Mobile Recon
The Mobile Recon guy is one of the worst Redboxers.  This is the guy who was deployed to Redbox to get a movie, but for some reason he and his wife had absolutely no discussion before he left the house about what sort of movie he was to get.  Instead, the guy chooses to scroll through about a dozen movies, reading the plot summaries into his cell phone.  After reading the summaries, the man and his wife engage in a lengthy debate about the movie choices.  Just when they have reached a decision, they guy realizes an online user reserved the last copy of that title.  That starts a mini-debate over what they had previously decided was their second choice.  If you are lucky, Mobile Recon will abort the mission and advance to another Redbox.  

Bad Blue Snaggletooth
A Blue Snaggletooth is normally a good thing to find, but not when one is in line in front of you at a Redbox.  This sort of Blue Snaggletooth is the dork who is wearing one of those idiotic looking Bluetooth earpieces that went of out style in 2007.  Apparently, he didn't get the memo or happen to notice 99% of the population stopped wearing them over concerns of looking pretentious and stupid in public.  These people are annoying because they will chat while at the Redbox kiosk, and if you do not notice the earpiece from behind, you will have to assume the person is deranged.  Even more annoying is when Bad Blue Snaggletooth turns around, looks right into your eyes,  and mumbles something.  When you ask the idiot to repeat the utterance, the idiot gives you a look of bewilderment and says, "I'm talking on my phone."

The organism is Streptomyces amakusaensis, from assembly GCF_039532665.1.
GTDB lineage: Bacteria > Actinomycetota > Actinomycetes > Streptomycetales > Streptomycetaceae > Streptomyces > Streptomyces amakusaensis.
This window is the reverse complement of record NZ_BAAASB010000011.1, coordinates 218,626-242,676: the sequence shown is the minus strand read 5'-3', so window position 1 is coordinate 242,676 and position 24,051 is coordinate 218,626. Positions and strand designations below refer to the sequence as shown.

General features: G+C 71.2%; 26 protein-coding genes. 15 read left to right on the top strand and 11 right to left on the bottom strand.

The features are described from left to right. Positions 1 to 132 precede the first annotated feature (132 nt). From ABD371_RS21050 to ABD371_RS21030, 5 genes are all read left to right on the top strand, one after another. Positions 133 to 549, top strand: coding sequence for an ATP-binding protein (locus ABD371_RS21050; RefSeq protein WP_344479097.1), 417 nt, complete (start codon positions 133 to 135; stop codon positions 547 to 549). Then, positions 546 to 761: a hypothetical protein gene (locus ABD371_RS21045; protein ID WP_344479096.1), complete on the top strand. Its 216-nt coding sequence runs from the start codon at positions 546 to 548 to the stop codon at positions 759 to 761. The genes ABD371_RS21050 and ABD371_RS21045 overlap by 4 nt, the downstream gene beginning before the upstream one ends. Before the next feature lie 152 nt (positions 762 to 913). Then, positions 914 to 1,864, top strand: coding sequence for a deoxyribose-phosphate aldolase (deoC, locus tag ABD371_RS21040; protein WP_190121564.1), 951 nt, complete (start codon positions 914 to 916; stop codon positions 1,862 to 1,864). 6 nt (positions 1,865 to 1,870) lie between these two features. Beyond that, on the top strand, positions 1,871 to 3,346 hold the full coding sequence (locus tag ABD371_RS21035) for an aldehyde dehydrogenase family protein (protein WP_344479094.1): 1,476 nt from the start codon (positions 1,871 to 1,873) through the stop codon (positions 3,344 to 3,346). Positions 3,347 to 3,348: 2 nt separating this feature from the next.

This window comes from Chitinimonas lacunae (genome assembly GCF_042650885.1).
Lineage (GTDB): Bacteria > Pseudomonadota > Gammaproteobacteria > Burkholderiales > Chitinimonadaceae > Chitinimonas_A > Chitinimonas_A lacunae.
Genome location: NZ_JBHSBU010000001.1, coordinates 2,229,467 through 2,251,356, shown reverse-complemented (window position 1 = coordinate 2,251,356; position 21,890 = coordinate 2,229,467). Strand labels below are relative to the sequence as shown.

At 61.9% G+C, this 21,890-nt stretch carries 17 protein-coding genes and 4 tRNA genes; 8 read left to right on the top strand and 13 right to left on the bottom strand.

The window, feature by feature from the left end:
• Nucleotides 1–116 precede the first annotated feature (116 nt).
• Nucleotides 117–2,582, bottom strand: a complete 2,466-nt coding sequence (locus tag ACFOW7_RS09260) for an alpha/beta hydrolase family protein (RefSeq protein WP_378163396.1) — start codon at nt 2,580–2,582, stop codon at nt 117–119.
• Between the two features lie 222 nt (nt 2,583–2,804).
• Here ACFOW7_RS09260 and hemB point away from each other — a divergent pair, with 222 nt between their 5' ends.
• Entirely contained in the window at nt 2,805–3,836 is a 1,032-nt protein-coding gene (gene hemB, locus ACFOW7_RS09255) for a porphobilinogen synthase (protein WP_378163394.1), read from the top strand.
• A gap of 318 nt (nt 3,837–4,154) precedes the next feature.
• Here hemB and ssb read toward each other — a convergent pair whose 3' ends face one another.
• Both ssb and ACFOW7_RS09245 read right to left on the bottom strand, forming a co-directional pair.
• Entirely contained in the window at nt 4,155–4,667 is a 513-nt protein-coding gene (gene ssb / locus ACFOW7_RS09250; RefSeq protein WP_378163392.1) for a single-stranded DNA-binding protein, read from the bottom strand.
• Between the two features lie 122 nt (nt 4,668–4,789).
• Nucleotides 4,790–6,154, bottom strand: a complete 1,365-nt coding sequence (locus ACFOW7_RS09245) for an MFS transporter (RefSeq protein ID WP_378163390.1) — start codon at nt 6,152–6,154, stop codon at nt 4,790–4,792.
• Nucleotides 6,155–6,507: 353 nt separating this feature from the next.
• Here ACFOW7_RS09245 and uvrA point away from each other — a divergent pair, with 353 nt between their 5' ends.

Big Red Glasshole
The Big Red Glasshole is a close relative of Bad Blue Snaggletooh.  Although, this guy is far beyond Bluetooth earpieces.  This guy wears a Google Glass and talks to it while operating a Redbox kiosk.  Please note, this creature is purely theoretical at this point because no Google Glass user has ever been seen using a Redbox.  These massive tools are too busy hanging out in bars trying to get attention and ruining everybody's otherwise good time.  Have confidence that eventually one of these Glassholes will find his way to a Redbox and steal several minutes of your life.    

Copernicus Cinephile